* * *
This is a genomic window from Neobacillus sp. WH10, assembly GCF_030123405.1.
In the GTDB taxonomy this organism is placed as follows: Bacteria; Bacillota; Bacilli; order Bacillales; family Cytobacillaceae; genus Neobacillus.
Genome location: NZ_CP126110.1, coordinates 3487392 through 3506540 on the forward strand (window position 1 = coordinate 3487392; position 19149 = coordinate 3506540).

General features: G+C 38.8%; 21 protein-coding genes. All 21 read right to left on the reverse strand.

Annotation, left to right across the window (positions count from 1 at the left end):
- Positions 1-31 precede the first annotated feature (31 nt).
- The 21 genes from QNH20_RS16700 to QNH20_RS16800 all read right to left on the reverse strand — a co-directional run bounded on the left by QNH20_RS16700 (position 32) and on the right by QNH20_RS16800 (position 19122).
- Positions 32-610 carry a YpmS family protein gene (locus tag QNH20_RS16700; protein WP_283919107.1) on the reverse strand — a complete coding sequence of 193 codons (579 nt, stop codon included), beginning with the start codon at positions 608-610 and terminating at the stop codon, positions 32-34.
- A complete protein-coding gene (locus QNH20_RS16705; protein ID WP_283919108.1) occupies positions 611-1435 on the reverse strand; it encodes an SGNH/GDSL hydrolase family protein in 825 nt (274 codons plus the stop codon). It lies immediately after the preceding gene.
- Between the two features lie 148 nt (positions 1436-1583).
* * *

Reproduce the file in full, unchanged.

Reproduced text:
This is a genomic window from Neobacillus sp. WH10, assembly GCF_030123405.1.
In the GTDB taxonomy this organism is placed as follows: Bacteria; Bacillota; Bacilli; order Bacillales; family Cytobacillaceae; genus Neobacillus.
Genome location: NZ_CP126110.1, coordinates 3487392 through 3506540 on the forward strand (window position 1 = coordinate 3487392; position 19149 = coordinate 3506540).

General features: G+C 38.8%; 21 protein-coding genes. All 21 read right to left on the reverse strand.

Annotation, left to right across the window (positions count from 1 at the left end):
- Positions 1-31 precede the first annotated feature (31 nt).
- The 21 genes from QNH20_RS16700 to QNH20_RS16800 all read right to left on the reverse strand — a co-directional run bounded on the left by QNH20_RS16700 (position 32) and on the right by QNH20_RS16800 (position 19122).
- Positions 32-610 carry a YpmS family protein gene (locus tag QNH20_RS16700; protein WP_283919107.1) on the reverse strand — a complete coding sequence of 193 codons (579 nt, stop codon included), beginning with the start codon at positions 608-610 and terminating at the stop codon, positions 32-34.
- A complete protein-coding gene (locus QNH20_RS16705; protein ID WP_283919108.1) occupies positions 611-1435 on the reverse strand; it encodes an SGNH/GDSL hydrolase family protein in 825 nt (274 codons plus the stop codon). It lies immediately after the preceding gene.
- Between the two features lie 148 nt (positions 1436-1583).